Now, the trouble with weddings is twofold – one, you are usually expected to dress up, and two, you are also expected to sit quietly in a church for an extended period of time, neither of which my family was very good at. They still aren’t.

We started with the clothes. You think kids, they’ll wear whatever you put on them. Not mine. And it’s not like I had them in miniature suits and dresses or anything. For the boys, it was a pair of pants and some clean t-shirts, if I recall correctly.

We managed to get to the church on time, which was also very difficult for us. Three little ones and a Jamaican husband – seriously, that’s a recipe for lateness. So there we were, sitting in the back, the boys fidgeting almost immediately, my daughter zooming back and forth across the pew. She was walking by nine months. By one, she could run.

And it was a Catholic wedding. You know how those go – long. I think we lasted about fifteen minutes (which was a miracle in and of itself) when my oldest starting karate chopping his brother, and Tess started hissing like a rabid fox for no apparent reason. “Shhhh, you guys. Watch up at the front. See cousin Karen in her pretty dress.” As if.

I’d also brought games and food and little toys. I’m a smart mother. Unfortunately for me, my children are about running and jumping, not playing checkers or colouring. You can imagine that car rides were a nightmare. They still are. If we travel, it’s usually at night, like bandits.

Anyway, long story short, at the wedding, we ended up on the lawn outside, the boys climbing the trees, my daughter jumping off a big rock. Basically, we were waiting for the ceremony to be over so we could go to the reception and wait outside again until it was time to go home.

With the kids playing, my husband and I tried to watch in the church door, to catch a glimpse of what was going on – so we could at least say we were there – which is why we didn’t quite see that our oldest son had taken off all his clothes and thrown them in the bushes. He was a fast little devil.

And just as he was sprinting across the grass, naked as the day he was born – his “nice” clothes shoved behind some forsythia – the people started coming out. “Oh my God. Get him,” I yelled to my husband. Too late. The guests had spied my little streaker.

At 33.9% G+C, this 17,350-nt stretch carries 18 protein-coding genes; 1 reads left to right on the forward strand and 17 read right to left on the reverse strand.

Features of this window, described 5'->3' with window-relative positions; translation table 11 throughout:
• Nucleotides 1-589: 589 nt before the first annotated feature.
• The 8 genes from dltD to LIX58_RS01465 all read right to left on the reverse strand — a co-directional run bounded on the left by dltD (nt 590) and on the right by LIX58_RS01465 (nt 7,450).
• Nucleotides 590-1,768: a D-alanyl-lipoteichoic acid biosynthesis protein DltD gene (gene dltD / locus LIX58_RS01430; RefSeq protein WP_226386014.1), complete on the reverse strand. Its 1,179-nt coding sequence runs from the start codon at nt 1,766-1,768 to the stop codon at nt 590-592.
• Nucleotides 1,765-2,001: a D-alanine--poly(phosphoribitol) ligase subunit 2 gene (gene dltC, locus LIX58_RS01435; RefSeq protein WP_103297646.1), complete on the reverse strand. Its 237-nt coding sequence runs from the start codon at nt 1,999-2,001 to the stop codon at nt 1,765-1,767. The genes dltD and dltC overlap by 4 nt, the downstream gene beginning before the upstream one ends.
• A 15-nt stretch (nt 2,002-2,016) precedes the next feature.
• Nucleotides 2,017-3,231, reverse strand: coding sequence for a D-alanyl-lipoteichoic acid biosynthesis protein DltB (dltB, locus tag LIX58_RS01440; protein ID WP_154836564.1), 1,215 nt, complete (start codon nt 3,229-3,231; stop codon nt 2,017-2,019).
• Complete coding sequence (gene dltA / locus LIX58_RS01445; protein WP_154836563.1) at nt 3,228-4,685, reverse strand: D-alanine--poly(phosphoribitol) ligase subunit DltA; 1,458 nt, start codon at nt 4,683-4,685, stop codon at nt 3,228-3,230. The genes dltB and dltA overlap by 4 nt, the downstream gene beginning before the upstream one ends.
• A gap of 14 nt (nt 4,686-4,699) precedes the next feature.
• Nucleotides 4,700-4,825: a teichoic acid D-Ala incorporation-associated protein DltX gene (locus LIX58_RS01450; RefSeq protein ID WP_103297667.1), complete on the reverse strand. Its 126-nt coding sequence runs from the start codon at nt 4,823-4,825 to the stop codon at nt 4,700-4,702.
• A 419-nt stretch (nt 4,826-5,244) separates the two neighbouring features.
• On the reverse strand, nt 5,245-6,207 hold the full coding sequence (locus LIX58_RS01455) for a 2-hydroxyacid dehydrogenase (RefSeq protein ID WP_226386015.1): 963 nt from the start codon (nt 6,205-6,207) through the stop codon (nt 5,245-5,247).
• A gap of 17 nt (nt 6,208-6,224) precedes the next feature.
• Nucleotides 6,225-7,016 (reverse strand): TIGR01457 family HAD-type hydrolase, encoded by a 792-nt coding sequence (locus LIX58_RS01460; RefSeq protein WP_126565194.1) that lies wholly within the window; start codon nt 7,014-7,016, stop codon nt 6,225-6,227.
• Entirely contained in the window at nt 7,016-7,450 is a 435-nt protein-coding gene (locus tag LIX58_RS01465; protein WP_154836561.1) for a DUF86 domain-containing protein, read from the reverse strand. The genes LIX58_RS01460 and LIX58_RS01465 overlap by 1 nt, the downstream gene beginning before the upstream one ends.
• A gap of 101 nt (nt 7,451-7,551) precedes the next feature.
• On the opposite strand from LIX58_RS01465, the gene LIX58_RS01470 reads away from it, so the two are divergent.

Luckily, we managed to wrestle him down before the newlyweds emerged. Most everyone else saw him though. And of course, my cousin heard about it.

That’s pretty much it. People laughed, which was good. And now I have something that will make a really great mother-of-the-groom speech for when my son gets married himself.

You see how things work? What goes around eventually comes back to embarrass the hell out of you another day.

You can say you heard it here first.

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22 Reasons My Son Is Awesome

Today, my oldest son Zach – mister rock star himself – turns twenty-two. In honour of this special occasion, I would like to list twenty-two reasons why I think he’s awesome. I could come up with so many more, but these are just the first ones I can list off the top of my head…

First and foremost, he looks like a lion. And I love cats, so there you go. I meant to do that when I gave birth to him.

He has great hair, kind of like if Bob Marley and Lenny Kravitz had a baby.

mrrockstarHe can do an impressive Australian accent.

And a Jamaican accent.

And a not-bad, but possibly not completely convincing, English accent.

He owns a pair of “these look like they belong to the Devil” boots, and he wears them well.

He also owns a pair of army-coloured, tiger-striped jeans, if you can imagine what THAT looks like. They actually fit his personality perfectly.

He wants to make the world a better place. This is where I – as a parent – take partial credit.

He is a very fast runner. And he can jump like a large rabbit.

He loves animals, but then, how could he not with me as his mother?

He is a great cook. OK, I didn’t teach him that. It must’ve been my father – his grandpa – who passed along that skill, thank goodness. Now I don’t have to make supper all the time. I will say though, he’s not so great at cleaning up. Oh well, a person can’t be good at everything.